Waiting for a healthy organ is one thing—waiting for a “moral” one is another. Despite the long wait time for many people awaiting organ transplants, some patients in the U.K. are reportedly willing to turn a healthy organ away…if it comes from a criminal.
While it may seem absurd, around a third of transplant patients have reported that they “take on” the personality traits of the organ’s original owner after a transplant, according to cognitive neuroscientist Bruce Hood at the University of Bristol. Some people claimed that their memory got sharper, or that they picked up new math skills — which could be attributed to the fact that the surgery makes people feel better mentally and psychologically.
Hood conducted a study to see if healthy people would also care about an organ donor’s moral tendencies. He asked 20 students to pretend that they were going to need a “life-saving heart transplant,” then showed them pictures of the potential donors and told them that some were murderers. Those who saw criminals were more likely to say they’d refuse the organ.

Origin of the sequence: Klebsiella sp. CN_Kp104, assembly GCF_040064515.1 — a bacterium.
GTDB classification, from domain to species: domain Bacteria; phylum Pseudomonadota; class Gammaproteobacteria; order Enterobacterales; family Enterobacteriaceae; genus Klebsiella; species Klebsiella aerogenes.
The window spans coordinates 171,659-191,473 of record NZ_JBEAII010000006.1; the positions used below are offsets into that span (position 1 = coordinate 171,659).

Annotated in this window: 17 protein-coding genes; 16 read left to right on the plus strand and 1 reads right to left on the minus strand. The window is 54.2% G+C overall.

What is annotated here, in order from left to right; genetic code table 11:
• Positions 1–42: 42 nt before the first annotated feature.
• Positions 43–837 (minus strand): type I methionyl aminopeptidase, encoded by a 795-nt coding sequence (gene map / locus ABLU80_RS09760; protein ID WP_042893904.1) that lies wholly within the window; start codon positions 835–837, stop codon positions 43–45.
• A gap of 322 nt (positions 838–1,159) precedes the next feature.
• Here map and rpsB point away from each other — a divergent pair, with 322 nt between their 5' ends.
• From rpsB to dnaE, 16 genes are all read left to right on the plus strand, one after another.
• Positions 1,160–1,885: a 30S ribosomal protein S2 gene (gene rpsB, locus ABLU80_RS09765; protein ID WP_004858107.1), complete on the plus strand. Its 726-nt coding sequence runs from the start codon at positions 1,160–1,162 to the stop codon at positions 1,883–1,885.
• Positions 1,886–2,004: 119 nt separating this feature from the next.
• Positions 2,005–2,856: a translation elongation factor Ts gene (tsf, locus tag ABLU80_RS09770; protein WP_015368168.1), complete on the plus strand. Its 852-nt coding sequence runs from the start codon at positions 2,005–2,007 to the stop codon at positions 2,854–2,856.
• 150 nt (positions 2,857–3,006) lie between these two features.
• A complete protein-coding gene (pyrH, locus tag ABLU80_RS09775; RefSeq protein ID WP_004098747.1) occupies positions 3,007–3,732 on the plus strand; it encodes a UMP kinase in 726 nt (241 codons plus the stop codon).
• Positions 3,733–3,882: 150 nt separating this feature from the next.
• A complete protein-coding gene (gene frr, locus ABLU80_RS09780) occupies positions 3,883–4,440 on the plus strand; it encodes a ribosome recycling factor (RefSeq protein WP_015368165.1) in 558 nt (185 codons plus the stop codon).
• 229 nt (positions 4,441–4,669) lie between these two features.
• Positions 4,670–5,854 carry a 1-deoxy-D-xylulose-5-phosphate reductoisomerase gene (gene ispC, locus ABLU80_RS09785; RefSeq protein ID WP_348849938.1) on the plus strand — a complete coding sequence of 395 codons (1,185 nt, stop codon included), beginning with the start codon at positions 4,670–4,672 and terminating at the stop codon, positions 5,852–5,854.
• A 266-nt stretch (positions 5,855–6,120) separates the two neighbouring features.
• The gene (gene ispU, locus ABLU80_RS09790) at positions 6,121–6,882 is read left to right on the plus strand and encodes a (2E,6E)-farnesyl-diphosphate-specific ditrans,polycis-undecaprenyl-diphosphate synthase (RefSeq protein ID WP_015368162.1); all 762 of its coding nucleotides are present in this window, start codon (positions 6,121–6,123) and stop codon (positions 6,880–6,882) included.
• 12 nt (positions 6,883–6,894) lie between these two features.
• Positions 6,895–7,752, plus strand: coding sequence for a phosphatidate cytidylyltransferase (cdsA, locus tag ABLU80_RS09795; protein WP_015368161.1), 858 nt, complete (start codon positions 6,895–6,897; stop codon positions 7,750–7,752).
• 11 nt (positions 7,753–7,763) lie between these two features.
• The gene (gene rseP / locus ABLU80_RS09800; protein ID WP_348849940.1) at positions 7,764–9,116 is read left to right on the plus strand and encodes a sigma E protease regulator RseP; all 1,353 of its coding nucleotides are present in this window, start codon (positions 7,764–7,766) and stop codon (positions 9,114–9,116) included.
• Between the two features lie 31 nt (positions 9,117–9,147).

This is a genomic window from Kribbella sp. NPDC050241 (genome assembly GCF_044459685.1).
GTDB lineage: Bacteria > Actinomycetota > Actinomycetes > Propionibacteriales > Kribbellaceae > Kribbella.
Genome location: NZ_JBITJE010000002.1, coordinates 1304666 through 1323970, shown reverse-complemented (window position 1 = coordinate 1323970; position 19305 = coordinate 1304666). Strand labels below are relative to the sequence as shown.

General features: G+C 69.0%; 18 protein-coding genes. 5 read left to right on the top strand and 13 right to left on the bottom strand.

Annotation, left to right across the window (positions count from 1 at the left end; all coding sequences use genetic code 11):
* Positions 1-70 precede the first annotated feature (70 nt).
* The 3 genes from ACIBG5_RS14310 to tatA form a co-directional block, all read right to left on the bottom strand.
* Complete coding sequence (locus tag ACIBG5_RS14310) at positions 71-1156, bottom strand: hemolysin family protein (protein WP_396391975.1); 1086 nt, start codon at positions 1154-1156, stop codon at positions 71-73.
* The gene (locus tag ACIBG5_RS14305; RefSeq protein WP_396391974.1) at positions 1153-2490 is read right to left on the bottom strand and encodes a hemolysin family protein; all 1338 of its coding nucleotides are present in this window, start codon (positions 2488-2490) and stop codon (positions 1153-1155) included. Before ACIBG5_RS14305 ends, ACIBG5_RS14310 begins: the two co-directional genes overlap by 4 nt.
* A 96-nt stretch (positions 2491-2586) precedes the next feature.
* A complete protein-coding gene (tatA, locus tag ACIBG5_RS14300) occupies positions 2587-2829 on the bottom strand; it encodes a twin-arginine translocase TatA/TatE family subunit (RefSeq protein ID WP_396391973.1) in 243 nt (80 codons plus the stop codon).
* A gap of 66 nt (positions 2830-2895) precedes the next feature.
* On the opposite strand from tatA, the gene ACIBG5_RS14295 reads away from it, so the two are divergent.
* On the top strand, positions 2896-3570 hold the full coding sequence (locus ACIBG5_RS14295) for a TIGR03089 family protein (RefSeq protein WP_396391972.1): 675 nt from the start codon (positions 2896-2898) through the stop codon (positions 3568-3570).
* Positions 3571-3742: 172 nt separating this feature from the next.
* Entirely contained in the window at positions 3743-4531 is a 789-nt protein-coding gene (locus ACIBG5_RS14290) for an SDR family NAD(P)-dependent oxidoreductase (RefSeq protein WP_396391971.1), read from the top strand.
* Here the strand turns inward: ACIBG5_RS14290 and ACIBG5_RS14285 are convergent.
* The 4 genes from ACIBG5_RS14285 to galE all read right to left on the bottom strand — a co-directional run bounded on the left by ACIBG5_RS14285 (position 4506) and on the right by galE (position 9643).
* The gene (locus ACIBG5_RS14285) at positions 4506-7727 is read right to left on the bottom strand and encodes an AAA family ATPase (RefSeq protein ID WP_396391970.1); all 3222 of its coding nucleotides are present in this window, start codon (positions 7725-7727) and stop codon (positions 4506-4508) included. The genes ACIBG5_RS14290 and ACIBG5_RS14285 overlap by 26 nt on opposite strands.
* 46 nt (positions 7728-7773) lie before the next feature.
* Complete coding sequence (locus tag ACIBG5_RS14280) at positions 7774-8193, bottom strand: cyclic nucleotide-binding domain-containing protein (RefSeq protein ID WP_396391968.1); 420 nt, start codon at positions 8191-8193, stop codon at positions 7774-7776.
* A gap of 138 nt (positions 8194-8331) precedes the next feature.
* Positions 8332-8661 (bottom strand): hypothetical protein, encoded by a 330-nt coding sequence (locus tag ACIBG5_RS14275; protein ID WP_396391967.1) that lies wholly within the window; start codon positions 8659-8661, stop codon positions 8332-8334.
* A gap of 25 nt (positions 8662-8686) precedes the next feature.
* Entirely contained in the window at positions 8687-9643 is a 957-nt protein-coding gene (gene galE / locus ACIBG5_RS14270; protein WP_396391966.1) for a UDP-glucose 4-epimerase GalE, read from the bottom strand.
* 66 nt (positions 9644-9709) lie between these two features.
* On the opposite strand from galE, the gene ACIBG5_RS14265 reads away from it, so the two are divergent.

Of course, asking people who don’t really need a transplant is different than asking people who do. So how accurate can Hood’s results be? Plus there’s the fact that organ donations are done anonymously, so transplant patients don’t know who they are getting the organ from.
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Image: flickr/ Poems of a selfish record player